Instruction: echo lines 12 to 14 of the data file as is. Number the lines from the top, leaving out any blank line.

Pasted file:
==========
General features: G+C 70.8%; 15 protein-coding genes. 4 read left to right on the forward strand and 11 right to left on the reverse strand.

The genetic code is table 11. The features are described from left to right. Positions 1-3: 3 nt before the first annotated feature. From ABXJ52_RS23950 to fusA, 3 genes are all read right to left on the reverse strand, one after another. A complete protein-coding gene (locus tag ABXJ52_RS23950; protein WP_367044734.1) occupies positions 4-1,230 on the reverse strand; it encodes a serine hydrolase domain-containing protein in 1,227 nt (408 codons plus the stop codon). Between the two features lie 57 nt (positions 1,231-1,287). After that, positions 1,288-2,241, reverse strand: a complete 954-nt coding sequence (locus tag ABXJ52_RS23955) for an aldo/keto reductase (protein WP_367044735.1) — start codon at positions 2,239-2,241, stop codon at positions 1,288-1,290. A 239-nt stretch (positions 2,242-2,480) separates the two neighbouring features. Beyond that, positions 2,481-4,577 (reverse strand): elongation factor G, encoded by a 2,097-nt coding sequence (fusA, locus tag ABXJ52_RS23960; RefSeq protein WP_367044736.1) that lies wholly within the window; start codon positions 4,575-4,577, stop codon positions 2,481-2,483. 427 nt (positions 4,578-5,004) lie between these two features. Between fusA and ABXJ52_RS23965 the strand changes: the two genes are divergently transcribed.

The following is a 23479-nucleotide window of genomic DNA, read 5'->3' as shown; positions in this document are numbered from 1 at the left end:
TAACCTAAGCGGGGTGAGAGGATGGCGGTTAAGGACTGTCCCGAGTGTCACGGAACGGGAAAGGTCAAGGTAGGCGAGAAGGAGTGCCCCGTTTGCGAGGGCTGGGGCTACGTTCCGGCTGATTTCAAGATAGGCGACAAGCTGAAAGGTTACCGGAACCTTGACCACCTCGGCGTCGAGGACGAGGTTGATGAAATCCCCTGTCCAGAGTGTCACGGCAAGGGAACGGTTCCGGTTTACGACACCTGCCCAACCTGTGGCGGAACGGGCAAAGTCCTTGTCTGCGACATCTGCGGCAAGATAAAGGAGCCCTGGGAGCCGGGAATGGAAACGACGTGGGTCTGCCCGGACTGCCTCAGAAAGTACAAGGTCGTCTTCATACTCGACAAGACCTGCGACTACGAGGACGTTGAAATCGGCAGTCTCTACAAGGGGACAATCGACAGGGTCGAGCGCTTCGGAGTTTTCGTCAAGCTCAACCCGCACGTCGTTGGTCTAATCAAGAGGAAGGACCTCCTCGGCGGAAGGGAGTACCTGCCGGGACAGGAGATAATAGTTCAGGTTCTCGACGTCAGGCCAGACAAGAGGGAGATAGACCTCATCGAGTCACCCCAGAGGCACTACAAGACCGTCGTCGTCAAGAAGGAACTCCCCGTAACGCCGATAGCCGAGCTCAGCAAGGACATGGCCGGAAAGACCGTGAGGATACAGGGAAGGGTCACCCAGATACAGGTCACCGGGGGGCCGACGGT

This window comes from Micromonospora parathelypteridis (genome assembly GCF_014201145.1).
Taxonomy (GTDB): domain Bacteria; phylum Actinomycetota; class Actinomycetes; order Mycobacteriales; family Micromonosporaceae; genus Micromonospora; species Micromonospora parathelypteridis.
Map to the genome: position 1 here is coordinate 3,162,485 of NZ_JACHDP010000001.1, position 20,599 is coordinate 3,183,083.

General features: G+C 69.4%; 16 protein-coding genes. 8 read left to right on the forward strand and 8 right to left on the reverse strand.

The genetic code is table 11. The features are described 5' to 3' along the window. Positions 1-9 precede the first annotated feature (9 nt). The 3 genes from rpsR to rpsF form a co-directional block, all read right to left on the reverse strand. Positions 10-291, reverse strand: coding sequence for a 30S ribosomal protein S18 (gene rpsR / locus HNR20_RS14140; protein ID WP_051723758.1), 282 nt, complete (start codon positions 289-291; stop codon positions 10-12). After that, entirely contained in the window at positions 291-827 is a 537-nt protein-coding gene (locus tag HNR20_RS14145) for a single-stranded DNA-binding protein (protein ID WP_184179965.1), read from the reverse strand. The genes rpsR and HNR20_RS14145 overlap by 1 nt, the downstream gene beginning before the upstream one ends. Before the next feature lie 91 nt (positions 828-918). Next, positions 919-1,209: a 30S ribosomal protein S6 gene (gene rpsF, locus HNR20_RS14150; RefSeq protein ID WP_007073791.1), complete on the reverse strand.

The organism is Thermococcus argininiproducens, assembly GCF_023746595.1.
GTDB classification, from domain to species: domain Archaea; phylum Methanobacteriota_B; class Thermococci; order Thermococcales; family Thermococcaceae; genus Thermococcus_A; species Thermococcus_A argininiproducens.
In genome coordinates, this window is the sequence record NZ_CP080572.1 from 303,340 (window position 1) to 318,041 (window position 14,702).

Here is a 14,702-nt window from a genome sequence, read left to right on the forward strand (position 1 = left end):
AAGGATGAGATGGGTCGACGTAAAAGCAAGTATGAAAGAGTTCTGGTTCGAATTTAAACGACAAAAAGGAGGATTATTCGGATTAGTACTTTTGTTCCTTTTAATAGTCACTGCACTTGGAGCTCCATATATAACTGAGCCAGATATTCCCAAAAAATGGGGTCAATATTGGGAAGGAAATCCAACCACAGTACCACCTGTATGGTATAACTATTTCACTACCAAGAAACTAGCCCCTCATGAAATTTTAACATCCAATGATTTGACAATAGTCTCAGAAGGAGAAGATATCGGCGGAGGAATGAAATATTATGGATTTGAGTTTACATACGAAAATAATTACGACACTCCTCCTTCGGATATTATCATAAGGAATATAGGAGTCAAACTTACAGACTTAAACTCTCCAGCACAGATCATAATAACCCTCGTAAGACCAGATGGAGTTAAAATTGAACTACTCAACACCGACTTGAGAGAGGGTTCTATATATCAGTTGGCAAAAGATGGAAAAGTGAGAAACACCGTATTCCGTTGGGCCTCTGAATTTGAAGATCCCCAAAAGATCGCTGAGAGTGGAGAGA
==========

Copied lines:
In genome coordinates, this window is the sequence record NZ_CP080572.1 from 303,340 (window position 1) to 318,041 (window position 14,702).

Here is a 14,702-nt window from a genome sequence, read left to right on the forward strand (position 1 = left end):
AAGGATGAGATGGGTCGACGTAAAAGCAAGTATGAAAGAGTTCTGGTTCGAATTTAAACGACAAAAAGGAGGATTATTCGGATTAGTACTTTTGTTCCTTTTAATAGTCACTGCACTTGGAGCTCCATATATAACTGAGCCAGATATTCCCAAAAAATGGGGTCAATATTGGGAAGGAAATCCAACCACAGTACCACCTGTATGGTATAACTATTTCACTACCAAGAAACTAGCCCCTCATGAAATTTTAACATCCAATGATTTGACAATAGTCTCAGAAGGAGAAGATATCGGCGGAGGAATGAAATATTATGGATTTGAGTTTACATACGAAAATAATTACGACACTCCTCCTTCGGATATTATCATAAGGAATATAGGAGTCAAACTTACAGACTTAAACTCTCCAGCACAGATCATAATAACCCTCGTAAGACCAGATGGAGTTAAAATTGAACTACTCAACACCGACTTGAGAGAGGGTTCTATATATCAGTTGGCAAAAGATGGAAAAGTGAGAAACACCGTATTCCGTTGGGCCTCTGAATTTGAAGATCCCCAAAAGATCGCTGAGAGTGGAGAGA